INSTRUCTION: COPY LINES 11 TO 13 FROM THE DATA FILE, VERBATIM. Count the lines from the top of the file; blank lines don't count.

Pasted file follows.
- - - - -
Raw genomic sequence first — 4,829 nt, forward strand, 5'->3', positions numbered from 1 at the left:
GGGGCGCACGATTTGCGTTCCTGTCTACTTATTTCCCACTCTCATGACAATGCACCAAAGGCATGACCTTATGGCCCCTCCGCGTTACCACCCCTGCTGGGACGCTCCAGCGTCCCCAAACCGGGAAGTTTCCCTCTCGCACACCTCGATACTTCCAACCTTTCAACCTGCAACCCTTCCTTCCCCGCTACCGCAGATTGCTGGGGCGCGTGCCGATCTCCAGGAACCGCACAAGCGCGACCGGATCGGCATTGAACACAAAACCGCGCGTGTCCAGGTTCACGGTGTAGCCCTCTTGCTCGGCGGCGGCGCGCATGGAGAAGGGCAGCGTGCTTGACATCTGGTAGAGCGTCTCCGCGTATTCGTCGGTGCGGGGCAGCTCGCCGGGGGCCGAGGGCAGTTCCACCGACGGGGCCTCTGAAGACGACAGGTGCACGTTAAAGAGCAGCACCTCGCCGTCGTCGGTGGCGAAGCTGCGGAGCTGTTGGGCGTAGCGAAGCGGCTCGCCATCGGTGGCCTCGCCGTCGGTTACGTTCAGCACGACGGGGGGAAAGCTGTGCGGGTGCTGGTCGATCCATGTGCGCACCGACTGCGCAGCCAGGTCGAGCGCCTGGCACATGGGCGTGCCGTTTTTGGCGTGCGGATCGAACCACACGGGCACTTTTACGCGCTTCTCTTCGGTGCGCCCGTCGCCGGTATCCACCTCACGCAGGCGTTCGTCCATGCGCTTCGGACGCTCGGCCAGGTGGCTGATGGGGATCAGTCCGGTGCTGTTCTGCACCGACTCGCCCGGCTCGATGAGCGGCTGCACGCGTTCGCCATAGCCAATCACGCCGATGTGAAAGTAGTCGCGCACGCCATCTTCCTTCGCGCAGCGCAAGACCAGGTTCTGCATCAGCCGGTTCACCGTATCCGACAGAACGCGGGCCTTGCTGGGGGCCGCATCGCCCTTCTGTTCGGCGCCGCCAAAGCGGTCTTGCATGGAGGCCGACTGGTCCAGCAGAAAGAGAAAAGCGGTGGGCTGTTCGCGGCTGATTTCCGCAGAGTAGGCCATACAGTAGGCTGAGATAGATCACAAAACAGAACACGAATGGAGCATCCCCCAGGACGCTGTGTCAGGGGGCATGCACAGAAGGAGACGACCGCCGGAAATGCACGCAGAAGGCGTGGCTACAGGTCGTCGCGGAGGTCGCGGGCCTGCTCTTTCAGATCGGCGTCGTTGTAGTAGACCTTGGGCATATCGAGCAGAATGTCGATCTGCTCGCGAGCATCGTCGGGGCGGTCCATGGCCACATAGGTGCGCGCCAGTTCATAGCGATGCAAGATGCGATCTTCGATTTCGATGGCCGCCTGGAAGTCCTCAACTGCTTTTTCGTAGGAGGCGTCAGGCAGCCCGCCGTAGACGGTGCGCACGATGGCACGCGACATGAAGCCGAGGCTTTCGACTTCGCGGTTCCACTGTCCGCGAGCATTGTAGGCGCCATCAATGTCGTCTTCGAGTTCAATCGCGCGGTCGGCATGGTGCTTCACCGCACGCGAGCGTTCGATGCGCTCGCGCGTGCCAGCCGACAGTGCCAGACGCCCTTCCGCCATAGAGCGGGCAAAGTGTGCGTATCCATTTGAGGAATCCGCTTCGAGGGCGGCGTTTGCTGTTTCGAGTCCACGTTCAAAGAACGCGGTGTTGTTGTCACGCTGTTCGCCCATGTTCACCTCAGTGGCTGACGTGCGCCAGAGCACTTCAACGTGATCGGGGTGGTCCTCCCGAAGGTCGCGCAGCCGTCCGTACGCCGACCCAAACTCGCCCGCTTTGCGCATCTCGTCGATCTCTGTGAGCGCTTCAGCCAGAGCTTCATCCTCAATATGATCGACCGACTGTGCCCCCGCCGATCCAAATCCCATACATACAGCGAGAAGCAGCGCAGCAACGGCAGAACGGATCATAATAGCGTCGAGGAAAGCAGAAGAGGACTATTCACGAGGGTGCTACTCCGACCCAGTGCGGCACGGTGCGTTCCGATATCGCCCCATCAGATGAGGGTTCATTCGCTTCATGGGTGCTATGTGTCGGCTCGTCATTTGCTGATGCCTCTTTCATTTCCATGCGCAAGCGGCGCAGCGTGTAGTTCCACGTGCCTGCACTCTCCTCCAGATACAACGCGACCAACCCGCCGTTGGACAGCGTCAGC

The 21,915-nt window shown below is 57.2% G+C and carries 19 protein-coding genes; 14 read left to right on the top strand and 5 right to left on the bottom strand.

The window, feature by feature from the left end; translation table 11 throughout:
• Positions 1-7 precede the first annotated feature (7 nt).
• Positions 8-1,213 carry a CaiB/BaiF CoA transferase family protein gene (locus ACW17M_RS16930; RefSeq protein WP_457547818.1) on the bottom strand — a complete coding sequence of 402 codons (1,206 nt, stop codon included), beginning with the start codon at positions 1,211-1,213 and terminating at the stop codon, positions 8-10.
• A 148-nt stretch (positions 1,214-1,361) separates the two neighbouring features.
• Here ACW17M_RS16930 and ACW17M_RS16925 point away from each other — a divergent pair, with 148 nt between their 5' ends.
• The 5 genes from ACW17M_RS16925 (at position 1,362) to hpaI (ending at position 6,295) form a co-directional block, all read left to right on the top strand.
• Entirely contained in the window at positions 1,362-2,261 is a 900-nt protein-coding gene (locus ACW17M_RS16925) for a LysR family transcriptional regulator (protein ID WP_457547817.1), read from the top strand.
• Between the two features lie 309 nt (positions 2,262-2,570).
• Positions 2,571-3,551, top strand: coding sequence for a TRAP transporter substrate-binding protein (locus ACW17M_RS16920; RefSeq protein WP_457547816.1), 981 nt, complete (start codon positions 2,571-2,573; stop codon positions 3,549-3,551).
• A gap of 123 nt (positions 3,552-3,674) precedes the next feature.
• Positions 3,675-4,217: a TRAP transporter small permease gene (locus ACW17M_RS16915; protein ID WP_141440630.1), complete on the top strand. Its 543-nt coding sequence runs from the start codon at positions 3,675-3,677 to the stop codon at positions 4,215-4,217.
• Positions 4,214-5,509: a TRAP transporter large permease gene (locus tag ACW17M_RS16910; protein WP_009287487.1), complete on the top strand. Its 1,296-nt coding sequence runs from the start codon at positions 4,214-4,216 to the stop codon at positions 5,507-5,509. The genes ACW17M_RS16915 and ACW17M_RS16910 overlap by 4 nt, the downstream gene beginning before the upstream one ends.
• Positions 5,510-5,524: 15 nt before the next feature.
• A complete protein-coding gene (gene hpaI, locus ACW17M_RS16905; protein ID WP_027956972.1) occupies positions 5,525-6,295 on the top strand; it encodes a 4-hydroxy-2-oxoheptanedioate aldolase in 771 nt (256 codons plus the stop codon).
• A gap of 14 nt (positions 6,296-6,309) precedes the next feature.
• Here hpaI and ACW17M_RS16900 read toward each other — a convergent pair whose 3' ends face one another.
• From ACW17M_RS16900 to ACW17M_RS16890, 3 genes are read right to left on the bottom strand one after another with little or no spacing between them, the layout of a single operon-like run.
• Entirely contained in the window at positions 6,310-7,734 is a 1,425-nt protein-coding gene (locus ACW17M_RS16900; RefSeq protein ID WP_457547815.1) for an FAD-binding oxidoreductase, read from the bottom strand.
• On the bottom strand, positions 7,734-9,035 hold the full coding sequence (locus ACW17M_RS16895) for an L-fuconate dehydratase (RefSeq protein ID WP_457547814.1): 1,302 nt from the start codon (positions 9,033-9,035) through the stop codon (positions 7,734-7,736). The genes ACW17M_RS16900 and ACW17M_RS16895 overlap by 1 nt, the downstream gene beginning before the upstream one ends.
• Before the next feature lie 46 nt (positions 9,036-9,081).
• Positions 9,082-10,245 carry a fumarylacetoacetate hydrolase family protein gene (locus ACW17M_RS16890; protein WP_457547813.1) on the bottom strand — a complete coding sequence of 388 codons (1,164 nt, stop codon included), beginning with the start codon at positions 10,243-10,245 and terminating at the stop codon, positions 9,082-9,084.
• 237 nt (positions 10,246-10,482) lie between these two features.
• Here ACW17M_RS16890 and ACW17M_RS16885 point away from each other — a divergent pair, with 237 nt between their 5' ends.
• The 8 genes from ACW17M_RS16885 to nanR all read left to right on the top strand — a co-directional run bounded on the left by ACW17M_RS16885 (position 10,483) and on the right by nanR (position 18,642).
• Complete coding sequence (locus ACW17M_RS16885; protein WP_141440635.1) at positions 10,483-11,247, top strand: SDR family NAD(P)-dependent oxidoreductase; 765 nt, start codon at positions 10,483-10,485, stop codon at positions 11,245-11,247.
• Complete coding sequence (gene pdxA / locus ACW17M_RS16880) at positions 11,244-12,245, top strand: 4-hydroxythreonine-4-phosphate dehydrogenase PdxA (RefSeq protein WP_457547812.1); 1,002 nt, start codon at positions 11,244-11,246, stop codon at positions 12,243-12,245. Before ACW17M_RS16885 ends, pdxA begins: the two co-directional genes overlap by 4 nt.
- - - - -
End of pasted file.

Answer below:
• Between the two features lie 309 nt (positions 2,262-2,570).
• Positions 2,571-3,551, top strand: coding sequence for a TRAP transporter substrate-binding protein (locus ACW17M_RS16920; RefSeq protein WP_457547816.1), 981 nt, complete (start codon positions 2,571-2,573; stop codon positions 3,549-3,551).
• A gap of 123 nt (positions 3,552-3,674) precedes the next feature.